Gloria Ferris

one woman’s view from a place by the zoo in the city

Archive for the ‘politics’ Category

Am I Missing Something?

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How can a person commit voter fraud without actually voting? I could see where it might be REGISTRATION fraud.  But can it really be called VOTER fraud before you have actually attempted to vote?

I have always thought that GET OUT THE VOTE promotions where canvassers go to shopping centers, RTA bus stops, and other places where there are large numbers of people are problematic.  First of all, you haven’t identified a VOTER you have probably identified someone who cannot say “no” and they find it easier to fill out your form and let you go away thinking that you have just signed up a voter for an upcoming election.  NOT!!  7 times out of 10 these people have no intention of going to the polls to vote.   In my estimation, this type of GOTV effort is a waste of time.

On the other hand, a neighborhood canvas identifying people who have recently moved into the area as well as those who have lived there but never registered to vote is a step up.  I would still maintain that you have not identified someone who will VOTE.  You have simply added another registration to the rolls.

And so this brings me to my estimation of this Republican version of “the Sky is Falling”   that there will be rampant voter fraud on election day.  Poppycock!  Talk about much ado over nothing.  Should canvassers who submitted multiple cards with the same names and addresses be fired?   Yes!  Should organizations that clog the voter rolls with bogus registrations be reprimanded? Yes!  Should they be warned if the registrations that they submit continue to have problems that they will not be welcome to help in GOTV efforts? Yes!  In fact, there should be a way of not allowing these organizations to participate at all. Would this include the Republican Party that sent out faulty registration cards?  Hmmm!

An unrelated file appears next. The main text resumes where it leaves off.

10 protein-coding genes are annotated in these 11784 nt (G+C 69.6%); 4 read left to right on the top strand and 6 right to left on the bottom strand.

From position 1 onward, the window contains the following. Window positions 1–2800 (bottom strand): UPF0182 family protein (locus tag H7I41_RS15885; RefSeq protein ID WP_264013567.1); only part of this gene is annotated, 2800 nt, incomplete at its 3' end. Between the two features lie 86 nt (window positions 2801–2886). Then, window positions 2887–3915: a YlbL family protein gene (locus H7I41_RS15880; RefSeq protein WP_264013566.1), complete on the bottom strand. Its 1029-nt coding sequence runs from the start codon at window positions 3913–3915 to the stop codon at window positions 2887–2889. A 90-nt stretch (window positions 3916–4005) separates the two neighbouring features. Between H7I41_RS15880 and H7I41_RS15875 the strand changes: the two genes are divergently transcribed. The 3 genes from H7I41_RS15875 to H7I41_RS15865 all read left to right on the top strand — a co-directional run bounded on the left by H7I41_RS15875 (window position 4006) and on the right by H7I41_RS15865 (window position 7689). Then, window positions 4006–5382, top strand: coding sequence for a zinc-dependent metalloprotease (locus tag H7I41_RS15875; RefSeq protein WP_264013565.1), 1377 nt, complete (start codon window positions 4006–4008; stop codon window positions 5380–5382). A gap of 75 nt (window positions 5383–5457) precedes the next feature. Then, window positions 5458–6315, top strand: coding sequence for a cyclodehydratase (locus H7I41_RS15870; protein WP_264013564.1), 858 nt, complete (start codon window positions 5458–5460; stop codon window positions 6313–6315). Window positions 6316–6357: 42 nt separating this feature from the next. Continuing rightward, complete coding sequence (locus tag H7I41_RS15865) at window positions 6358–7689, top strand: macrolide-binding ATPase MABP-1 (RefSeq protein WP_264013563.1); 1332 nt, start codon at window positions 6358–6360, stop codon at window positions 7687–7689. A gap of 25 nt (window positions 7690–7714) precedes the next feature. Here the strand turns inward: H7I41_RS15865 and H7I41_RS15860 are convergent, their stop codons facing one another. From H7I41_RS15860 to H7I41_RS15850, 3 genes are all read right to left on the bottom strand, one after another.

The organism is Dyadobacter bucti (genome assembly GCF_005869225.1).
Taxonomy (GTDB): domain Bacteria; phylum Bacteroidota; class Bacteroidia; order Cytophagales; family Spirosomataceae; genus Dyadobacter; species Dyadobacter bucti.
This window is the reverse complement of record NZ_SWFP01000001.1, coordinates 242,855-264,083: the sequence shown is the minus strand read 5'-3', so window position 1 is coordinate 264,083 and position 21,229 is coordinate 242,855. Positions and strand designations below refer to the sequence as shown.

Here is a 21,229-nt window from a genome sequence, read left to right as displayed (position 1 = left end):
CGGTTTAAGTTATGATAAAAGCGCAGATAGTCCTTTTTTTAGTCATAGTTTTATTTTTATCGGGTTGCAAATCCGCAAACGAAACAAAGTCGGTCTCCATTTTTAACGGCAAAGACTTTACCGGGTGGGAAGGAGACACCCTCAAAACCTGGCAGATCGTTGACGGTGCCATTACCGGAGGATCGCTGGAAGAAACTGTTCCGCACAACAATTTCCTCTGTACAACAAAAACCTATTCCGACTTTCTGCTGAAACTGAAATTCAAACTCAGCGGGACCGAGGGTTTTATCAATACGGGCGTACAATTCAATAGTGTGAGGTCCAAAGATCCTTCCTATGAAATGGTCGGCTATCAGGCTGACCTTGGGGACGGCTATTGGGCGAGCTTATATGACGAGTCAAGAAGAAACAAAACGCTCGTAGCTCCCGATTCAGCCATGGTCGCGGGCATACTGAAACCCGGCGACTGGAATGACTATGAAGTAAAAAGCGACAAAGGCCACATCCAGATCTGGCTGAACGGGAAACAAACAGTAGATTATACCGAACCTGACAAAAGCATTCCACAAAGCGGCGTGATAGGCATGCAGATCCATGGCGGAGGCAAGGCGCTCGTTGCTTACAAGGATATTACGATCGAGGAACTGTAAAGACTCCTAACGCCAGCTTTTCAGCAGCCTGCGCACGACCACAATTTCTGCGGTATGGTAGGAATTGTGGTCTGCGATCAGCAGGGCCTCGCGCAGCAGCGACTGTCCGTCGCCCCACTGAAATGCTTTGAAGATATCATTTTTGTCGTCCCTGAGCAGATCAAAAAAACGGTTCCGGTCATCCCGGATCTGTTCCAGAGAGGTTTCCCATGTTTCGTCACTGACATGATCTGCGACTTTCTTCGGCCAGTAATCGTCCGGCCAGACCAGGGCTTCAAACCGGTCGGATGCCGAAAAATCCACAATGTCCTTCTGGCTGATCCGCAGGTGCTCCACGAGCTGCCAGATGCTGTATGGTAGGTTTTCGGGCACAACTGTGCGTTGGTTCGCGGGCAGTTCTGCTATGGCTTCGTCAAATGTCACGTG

Again, I assert that many of the people demanding satisfaction don’t have a clue as to what they are screaming to achieve.  Or maybe they do.  Voter suppression is a much more likely outcome than any voter fraud.  People may stay away from the polls because they don’t want to be harassed when trying to vote.  More likely, they will stay away because they fear long lines and waits to vote.  Neither a good reason to stay away from the polls.

Anyone who knows who they are and where they live will probably have acceptable identification to take with them so that any challenger would not do so.  So go vote!  And to those of you so willing to say that there will be rampant voter fraud I ask how many of you are working as a poll worker in your county?  It is imperative for Ohio and the nation that we have a smoothly run election this November.  I ask what are you doing to make it so?  How sad when our political parties find it more advantageous to spend precious time in a courtroom rather than working together to make our national election safe, efficient, and credible. 

Oh and those questionable registrations by new “voters”.  They aren’t going to show up at the polls anyway.  But, wow, haven’t they created a “tempest in a teapot”.        

Written by Gloria Ferris